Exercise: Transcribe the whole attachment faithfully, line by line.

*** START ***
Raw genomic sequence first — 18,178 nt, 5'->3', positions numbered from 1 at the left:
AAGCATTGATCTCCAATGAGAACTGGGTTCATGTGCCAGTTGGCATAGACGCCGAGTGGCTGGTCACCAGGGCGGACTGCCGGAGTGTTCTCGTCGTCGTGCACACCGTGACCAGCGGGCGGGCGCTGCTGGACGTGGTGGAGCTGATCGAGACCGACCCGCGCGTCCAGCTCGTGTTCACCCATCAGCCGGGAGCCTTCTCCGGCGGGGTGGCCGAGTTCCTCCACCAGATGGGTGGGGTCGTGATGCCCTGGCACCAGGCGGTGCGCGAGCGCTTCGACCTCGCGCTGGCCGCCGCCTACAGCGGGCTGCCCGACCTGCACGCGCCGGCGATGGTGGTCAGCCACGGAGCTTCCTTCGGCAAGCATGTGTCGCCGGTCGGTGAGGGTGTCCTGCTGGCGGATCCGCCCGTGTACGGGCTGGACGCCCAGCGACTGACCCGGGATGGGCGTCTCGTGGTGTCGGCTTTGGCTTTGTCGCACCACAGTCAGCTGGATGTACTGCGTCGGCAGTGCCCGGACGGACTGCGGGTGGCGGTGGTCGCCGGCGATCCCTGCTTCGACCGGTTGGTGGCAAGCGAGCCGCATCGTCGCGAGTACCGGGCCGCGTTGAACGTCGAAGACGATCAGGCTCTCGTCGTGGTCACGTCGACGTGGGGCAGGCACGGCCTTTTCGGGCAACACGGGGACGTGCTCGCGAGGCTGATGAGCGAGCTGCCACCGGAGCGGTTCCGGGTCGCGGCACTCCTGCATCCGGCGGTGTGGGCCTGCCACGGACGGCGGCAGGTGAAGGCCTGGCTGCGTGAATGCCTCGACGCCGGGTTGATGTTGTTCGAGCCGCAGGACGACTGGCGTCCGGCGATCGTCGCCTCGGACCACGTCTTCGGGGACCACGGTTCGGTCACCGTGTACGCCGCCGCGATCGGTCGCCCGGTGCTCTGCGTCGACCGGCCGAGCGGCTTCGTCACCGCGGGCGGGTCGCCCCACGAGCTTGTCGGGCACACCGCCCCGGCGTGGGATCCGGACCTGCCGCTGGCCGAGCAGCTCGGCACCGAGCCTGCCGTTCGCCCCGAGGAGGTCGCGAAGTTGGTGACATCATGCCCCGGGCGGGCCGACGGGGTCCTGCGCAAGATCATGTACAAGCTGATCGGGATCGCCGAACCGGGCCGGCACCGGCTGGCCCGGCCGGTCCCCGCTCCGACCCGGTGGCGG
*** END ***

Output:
Raw genomic sequence first — 18,178 nt, 5'->3', positions numbered from 1 at the left:
AAGCATTGATCTCCAATGAGAACTGGGTTCATGTGCCAGTTGGCATAGACGCCGAGTGGCTGGTCACCAGGGCGGACTGCCGGAGTGTTCTCGTCGTCGTGCACACCGTGACCAGCGGGCGGGCGCTGCTGGACGTGGTGGAGCTGATCGAGACCGACCCGCGCGTCCAGCTCGTGTTCACCCATCAGCCGGGAGCCTTCTCCGGCGGGGTGGCCGAGTTCCTCCACCAGATGGGTGGGGTCGTGATGCCCTGGCACCAGGCGGTGCGCGAGCGCTTCGACCTCGCGCTGGCCGCCGCCTACAGCGGGCTGCCCGACCTGCACGCGCCGGCGATGGTGGTCAGCCACGGAGCTTCCTTCGGCAAGCATGTGTCGCCGGTCGGTGAGGGTGTCCTGCTGGCGGATCCGCCCGTGTACGGGCTGGACGCCCAGCGACTGACCCGGGATGGGCGTCTCGTGGTGTCGGCTTTGGCTTTGTCGCACCACAGTCAGCTGGATGTACTGCGTCGGCAGTGCCCGGACGGACTGCGGGTGGCGGTGGTCGCCGGCGATCCCTGCTTCGACCGGTTGGTGGCAAGCGAGCCGCATCGTCGCGAGTACCGGGCCGCGTTGAACGTCGAAGACGATCAGGCTCTCGTCGTGGTCACGTCGACGTGGGGCAGGCACGGCCTTTTCGGGCAACACGGGGACGTGCTCGCGAGGCTGATGAGCGAGCTGCCACCGGAGCGGTTCCGGGTCGCGGCACTCCTGCATCCGGCGGTGTGGGCCTGCCACGGACGGCGGCAGGTGAAGGCCTGGCTGCGTGAATGCCTCGACGCCGGGTTGATGTTGTTCGAGCCGCAGGACGACTGGCGTCCGGCGATCGTCGCCTCGGACCACGTCTTCGGGGACCACGGTTCGGTCACCGTGTACGCCGCCGCGATCGGTCGCCCGGTGCTCTGCGTCGACCGGCCGAGCGGCTTCGTCACCGCGGGCGGGTCGCCCCACGAGCTTGTCGGGCACACCGCCCCGGCGTGGGATCCGGACCTGCCGCTGGCCGAGCAGCTCGGCACCGAGCCTGCCGTTCGCCCCGAGGAGGTCGCGAAGTTGGTGACATCATGCCCCGGGCGGGCCGACGGGGTCCTGCGCAAGATCATGTACAAGCTGATCGGGATCGCCGAACCGGGCCGGCACCGGCTGGCCCGGCCGGTCCCCGCTCCGACCCGGTGGCGG